Oklahoma City’s Catholic archbishop filed a lawsuit against a satanist group Wednesday, alleging it stole a priceless, sacred and revered item from a Catholic church for use in its “black Mass” at the Civic Center Music Hall.
In his lawsuit filed in Oklahoma County District Court, the Most Rev. Paul S. Coakley asked a district court judge “to halt the desecration” of a stolen Eucharistic host as part the planned black Mass. The Eucharistic Host is considered by Catholics to be the body of Jesus Christ.
However, the organizer of the satanic black Mass, set for Sept. 21, said he and his group did not steal anything and the lawsuit filed Wednesday is a form of “intimidation” to stop the event from happening.
“I’m being falsely accused of a crime I never committed,” said Adam Daniels, who is the defendant in the lawsuit, along with the satanic organization Dakhma of Angra Mainyu Syndicate.
The case has been assigned to Oklahoma County District Court Judge Bryan C. Dixon, who ordered the defendants not to destroy the property at issue until the lawsuit is resolved. No hearing date has been set.
Group to rent space
Daniels has said the black Mass involves a sacrifice to the devil, a practice known as inversion of the Christian ritual. Daniels is paying $420 to rent a basement theater in the Civic Center for five hours.
In a news release, Coakley, archbishop of the Archdiocese of Oklahoma City, said a consecrated host was obtained illicitly from a Catholic church “to be desecrated in the vilest ways imaginable” as an offering in sacrifice to Satan at the black Mass.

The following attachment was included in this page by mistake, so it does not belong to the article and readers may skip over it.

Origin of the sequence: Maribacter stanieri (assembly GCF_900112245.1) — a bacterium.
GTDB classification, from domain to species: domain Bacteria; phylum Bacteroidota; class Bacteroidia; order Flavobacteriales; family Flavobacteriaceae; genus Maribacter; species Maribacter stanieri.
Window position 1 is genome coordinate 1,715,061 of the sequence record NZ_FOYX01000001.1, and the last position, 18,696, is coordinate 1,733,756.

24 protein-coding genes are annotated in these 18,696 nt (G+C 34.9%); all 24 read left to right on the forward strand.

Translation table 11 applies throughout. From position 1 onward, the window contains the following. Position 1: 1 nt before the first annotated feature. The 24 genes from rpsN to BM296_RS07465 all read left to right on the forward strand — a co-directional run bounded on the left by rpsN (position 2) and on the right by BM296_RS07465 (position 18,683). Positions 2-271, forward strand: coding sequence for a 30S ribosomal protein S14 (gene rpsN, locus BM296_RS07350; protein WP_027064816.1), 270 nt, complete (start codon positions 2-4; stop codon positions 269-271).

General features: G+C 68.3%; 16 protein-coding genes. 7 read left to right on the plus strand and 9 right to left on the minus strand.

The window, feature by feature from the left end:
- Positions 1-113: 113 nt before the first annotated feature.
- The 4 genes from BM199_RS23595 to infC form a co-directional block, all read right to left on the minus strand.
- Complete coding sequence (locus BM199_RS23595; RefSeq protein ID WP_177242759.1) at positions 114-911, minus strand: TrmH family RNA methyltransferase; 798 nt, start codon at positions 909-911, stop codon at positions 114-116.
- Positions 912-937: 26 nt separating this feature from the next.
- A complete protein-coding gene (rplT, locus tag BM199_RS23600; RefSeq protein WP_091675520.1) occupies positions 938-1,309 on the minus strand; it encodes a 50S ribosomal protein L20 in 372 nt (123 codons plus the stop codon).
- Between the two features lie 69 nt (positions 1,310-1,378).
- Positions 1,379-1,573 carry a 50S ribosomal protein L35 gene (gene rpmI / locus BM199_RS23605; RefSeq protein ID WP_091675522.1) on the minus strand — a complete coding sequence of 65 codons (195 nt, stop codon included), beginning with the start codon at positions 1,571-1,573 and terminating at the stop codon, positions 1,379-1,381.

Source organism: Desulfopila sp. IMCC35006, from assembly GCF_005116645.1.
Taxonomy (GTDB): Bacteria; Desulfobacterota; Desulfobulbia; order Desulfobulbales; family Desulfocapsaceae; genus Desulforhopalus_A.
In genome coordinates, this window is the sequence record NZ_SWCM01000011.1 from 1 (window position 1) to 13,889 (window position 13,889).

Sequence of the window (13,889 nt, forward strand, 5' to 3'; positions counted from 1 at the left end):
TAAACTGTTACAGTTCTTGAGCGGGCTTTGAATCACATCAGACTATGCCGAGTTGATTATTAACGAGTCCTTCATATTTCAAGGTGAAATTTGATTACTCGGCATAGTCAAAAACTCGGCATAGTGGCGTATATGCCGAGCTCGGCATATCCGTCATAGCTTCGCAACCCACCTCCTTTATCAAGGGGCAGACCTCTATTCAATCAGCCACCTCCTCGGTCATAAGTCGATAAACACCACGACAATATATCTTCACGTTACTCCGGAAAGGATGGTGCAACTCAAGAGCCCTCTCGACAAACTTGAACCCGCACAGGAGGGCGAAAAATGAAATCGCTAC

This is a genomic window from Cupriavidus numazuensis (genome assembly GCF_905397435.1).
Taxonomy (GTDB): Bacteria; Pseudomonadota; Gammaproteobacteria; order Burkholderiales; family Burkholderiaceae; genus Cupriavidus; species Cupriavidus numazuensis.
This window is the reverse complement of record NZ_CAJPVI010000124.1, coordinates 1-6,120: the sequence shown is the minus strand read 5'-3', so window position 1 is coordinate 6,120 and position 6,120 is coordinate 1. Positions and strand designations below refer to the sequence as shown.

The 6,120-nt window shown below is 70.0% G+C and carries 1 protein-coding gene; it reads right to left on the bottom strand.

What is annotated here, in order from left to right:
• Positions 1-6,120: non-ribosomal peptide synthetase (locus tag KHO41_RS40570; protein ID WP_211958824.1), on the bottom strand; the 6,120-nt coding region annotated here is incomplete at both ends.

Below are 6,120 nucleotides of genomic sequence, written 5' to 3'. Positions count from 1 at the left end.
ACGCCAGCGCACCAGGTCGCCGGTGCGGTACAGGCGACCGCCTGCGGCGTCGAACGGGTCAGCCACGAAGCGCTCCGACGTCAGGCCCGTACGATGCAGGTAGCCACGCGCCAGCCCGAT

Coakley is asking the court to require the Oklahoma County sheriff to obtain the Eucharistic host from the Satanist group and deliver it to him as the local leader of the Catholic Church. The lawsuit states that in order for an unauthorized individual to have a consecrated host, he or she would have had to obtain it through illicit means such as “theft, fraud, wrongful taking or other form of misappropriation, either by Defendants or by someone else.”
In the lawsuit, Coakley said the consecrated host — typically a small unleavened wafer of bread — is considered sacred by Catholic Christians. It is an integral part of the Eucharist, also called Holy Communion.
“A host is simply a piece of bread. However, a consecrated host — including the Consecrated Host that is the subject of this action — is a host that has undergone the transubstantiation and is now the body and blood of Jesus Christ,” the lawsuit states. “To Catholics, the consecrated host is the most sacred, respected and revered thing in the world.”
Transubstantiation, the Merriam-Webster dictionary says, is the “miraculous change” by which, according to Roman Catholic and Eastern Orthodox dogma, the Eucharistic elements at their consecration become the body and blood of Christ while keeping only the appearances of bread and wine. A host must be consecrated by an ordained priest.
Coakley said in his statement: “Catholics believe Jesus Christ is truly present under the form of bread and wine in the Holy Eucharist, and it is the source and summit of our faith.”